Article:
Children of a Lesser God (1986)

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Children of a Lesser God (1986)

Children of a Lesser God (1986)
DVD9 | ISO+MDS | PAL 16:9 | 01:54:06 | 6,77 Gb
Audio: #1 English, #2 Français, #3 Deutsch, #4 Italiano, #5 Español - AC3 2.0 @ 192 Kbps (each track)
Subs: English (+SDH), العربية, Български, Hrvatski, Čeština, Dansk, Nederlands, Suomi, Français, Deutsch, Ελληνικά, עברית, Magyar, Íslenska, Italiano, Norsk, Polski, Português, Română, Slovenščina, Español, Svenska, Türkçe
Genre: Drama, Romance

Director: Randa Haines
Writers: Mark Medoff (stage play), Hesper Anderson (screenplay)
Stars: William Hurt, Marlee Matlin, Piper Laurie

One of the most critically-acclaimed films of the 80s, 'Children Of A Lesser God' garnered four Academy Award nominations and a Best Actress Oscar for Marlee Matlin. Based on the hit Broadway play, it's the uplifting love story of John Leeds (William Hurt), an idealistic special education teacher, and a headstrong deaf girl named Sarah (Marlee Matlin). At first, Leeds sees Sarah as a teaching challenge. But soon their teacher/student relationship blossoms into a love so passionate it shatters the barrier of silence that keeps them apart.



Some things require experience. If you can hear, it is difficult if not impossible to conceive of what life must be like for a deaf person. Children of a Lesser God, among other things, gives a better sense of that than I would have thought possible. The story is of the complex relationship that develops between a speech teacher at a school for deaf persons and a deaf janitor whose pain and resentment of a troubled past stifle her aspirations to do anything more.

Children of a Lesser God (1986)

The story is profound, insightful, and something I'd not quite seen before in a movie. Most movies scarcely scratch the surface of their characters and interrelationships, but Children of a Lesser God dives in so deeply and yet with such confidence and competency that it looks easy.

The film is about deafness, yes, but it's much broader than that. The themes within it apply across the board; as such, it is almost impossible not to relate to it in some meaningful way.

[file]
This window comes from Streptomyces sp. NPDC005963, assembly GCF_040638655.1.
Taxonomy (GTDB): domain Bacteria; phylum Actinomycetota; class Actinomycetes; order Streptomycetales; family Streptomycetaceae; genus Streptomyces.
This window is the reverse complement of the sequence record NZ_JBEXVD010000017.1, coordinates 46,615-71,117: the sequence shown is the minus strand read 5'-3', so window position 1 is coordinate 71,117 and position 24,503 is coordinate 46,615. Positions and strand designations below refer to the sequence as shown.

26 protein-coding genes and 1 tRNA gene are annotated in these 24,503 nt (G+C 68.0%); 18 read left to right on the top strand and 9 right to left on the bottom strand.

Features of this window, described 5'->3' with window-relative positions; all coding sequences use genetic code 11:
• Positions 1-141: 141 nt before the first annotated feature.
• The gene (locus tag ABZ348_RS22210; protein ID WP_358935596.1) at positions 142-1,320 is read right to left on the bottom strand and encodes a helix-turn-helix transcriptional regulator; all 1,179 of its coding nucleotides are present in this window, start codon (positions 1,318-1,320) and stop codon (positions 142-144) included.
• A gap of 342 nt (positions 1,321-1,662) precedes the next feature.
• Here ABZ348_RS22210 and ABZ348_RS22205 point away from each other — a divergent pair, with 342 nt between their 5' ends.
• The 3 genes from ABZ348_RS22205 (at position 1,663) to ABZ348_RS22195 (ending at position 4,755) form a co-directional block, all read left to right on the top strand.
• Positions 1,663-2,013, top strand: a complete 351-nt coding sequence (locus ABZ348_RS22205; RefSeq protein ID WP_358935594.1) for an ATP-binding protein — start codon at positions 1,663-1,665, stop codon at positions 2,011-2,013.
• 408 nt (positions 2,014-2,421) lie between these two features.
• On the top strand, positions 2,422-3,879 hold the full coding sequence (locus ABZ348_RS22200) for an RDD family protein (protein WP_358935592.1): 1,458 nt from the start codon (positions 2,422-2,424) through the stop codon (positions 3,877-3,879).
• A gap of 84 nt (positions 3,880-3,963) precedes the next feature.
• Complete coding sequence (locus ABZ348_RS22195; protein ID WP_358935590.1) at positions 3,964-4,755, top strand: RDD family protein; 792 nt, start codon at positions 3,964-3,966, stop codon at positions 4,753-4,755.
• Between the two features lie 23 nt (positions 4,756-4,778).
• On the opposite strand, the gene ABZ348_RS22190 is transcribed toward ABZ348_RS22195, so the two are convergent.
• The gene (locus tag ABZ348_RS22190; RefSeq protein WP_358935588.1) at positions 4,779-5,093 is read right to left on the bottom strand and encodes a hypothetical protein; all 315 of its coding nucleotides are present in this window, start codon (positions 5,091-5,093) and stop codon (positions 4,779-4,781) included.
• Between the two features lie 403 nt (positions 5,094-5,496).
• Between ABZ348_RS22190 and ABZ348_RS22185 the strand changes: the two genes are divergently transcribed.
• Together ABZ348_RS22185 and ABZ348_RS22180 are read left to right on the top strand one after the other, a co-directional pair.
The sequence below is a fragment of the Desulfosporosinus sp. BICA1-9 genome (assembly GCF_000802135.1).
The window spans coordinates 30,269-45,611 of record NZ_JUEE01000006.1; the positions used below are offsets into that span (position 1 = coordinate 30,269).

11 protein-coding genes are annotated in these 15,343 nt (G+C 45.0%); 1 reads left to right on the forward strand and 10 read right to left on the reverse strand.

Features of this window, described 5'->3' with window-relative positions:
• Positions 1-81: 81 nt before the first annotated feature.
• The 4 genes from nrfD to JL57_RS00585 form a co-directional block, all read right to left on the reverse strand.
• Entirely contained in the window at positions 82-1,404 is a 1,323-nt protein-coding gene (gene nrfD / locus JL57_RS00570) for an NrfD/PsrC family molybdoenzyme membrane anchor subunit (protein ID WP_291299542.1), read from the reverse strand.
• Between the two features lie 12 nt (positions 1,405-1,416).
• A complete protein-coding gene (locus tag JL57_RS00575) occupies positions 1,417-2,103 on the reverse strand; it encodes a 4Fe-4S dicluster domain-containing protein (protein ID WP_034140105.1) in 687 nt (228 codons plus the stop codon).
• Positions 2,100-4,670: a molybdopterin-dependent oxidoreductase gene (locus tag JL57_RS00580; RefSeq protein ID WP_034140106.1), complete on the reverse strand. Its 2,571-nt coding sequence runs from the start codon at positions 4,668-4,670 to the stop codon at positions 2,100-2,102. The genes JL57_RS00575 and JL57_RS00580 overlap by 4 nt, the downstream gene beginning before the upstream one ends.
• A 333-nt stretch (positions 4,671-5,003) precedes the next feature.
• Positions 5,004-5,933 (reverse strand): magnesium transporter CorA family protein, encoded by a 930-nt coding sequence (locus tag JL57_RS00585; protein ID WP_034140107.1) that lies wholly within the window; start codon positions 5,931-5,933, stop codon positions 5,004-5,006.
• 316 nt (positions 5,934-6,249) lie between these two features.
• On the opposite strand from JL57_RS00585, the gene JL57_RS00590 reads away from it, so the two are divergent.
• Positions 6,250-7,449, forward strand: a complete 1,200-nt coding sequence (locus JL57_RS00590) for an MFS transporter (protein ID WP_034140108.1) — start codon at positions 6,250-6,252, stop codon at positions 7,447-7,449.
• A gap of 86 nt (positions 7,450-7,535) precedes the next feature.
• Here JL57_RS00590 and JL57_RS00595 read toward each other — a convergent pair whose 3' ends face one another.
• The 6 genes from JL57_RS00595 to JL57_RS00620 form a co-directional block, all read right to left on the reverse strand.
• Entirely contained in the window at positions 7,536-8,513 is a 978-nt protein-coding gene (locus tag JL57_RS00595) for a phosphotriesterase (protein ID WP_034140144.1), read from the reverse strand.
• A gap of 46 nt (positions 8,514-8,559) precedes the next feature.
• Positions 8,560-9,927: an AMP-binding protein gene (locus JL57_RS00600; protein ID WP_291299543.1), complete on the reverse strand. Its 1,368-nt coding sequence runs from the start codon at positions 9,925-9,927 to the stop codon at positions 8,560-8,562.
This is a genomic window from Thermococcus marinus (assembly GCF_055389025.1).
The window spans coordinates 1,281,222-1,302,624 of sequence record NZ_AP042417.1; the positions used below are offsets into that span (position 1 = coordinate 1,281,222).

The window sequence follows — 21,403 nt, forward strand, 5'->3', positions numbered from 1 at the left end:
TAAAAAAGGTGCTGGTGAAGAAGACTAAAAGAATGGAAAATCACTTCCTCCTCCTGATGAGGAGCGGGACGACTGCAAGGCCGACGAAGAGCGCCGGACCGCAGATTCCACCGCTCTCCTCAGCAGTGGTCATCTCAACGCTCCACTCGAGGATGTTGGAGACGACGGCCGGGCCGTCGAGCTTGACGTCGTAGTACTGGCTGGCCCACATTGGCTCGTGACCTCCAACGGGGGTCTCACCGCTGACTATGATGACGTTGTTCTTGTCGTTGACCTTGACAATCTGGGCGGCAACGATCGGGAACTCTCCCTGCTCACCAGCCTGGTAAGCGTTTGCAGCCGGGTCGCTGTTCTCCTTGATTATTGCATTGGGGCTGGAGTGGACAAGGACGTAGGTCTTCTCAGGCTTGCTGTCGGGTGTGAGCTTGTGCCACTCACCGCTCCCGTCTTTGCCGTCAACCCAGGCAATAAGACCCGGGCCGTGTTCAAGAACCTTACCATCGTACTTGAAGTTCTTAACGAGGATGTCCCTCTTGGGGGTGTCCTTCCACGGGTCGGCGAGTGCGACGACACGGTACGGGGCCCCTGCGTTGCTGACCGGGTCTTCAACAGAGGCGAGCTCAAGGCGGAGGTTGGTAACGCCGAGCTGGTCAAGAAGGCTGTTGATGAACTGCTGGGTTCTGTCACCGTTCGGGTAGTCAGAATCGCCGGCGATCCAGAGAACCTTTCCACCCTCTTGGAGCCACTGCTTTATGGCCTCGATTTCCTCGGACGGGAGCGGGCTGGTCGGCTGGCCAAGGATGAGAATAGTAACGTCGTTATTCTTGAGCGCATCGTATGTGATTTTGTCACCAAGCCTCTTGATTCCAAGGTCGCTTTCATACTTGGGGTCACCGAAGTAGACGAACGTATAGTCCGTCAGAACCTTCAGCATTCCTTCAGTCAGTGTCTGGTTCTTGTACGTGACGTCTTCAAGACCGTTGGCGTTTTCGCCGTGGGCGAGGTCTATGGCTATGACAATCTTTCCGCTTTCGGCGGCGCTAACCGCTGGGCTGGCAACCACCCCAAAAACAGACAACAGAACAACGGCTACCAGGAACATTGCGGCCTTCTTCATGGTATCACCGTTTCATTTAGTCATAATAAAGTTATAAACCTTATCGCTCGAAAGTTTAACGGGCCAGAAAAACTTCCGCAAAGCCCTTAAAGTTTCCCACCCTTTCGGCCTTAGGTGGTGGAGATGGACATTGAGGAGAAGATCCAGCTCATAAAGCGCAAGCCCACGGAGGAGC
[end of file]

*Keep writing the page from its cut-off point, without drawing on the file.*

Children of a Lesser God (1986)

I finally had managed to see Children of a Lesser God on TV one night and I was completely engrossed with it. The magic of the movie is the subtleties in the relationships. James' relationship with his students is handled so as not to look like a repeat cliche of other unorthodox teacher helps introverted students formulas.

Children of a Lesser God (1986)

The story goes like so: James Leeds arrives to teach at a school for the deaf and using some unorthodox teaching methods helps his deaf students learn to speak so as to better function in the 'hearing world'. Some students are ashamed of their voices so they choose not to speak and rely heavily on sign language. James tries to teach them how to speak and overcome their awkwardness. With his students he is successful, but then he meets Sarah. Sarah was a former student at the school and a good one at that.

Children of a Lesser God (1986)

She is also a very tough woman at that, and very confrontational, which is what Leeds begins to find attractive about her. But Sarah suffers from a trauma that is directly related to her disability. For years she tried to compensate for her being deaf by being a sex object for boys. Along with this was the fact that she never fully connected with her mother because of her deafness. All these factors turned Sarah against the speaking world because in her mind she was the one who bent over backwards and no one did anything to try and understand her world. This is a problem when she falls in love with James Leeds.

Children of a Lesser God (1986)

Sarah's distrust of the non-deaf is a social commentary about how we as the non-disabled make the disabled work unfairly hard to fit into the "normal world" and yet we do nothing to try and understand theirs. Sarah's conflict with James is that she accuses him of trying to make his students more like the hearing kind instead of who they are, and she feels that he is trying to d the same to her, which angers her immensely. This is where Sarah's pride hurts her. James at least tries to come into her world and understand it but Sarah refuses to come into his and accept it because of all the pain she has suffered. She refuses to use her voice because that would show her vulnerability.

Children of a Lesser God (1986)

The relationship between James and Sarah is symbolic. The message is that in a relationship the two must become one and find a middle ground, especially in a tense relationship where one person can hear and the other cannot. James is sympathetic to Sarah's frustration, he even tries to "show" her what his favorite classical song songs like, but Sarah's pain is so far buried that sometimes you feel that his attempts are not working. She tells him that until he can come inside her silence and know what it is like they will never be One.

Children of a Lesser God (1986)

The world of the deaf is filmed beautifully in the movie. One scene where we see Sarah having a conversation with a group of deaf people communicates the beauty of sign language and the people who practice it. It shows that sign language is another language and that we who can hear should not try to force the deaf to conform to our ways but that we should both try to understand each other's world and then maybe one day we can come together and become One.
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Children of a Lesser God (1986)

Special Features: Theatrical trailer

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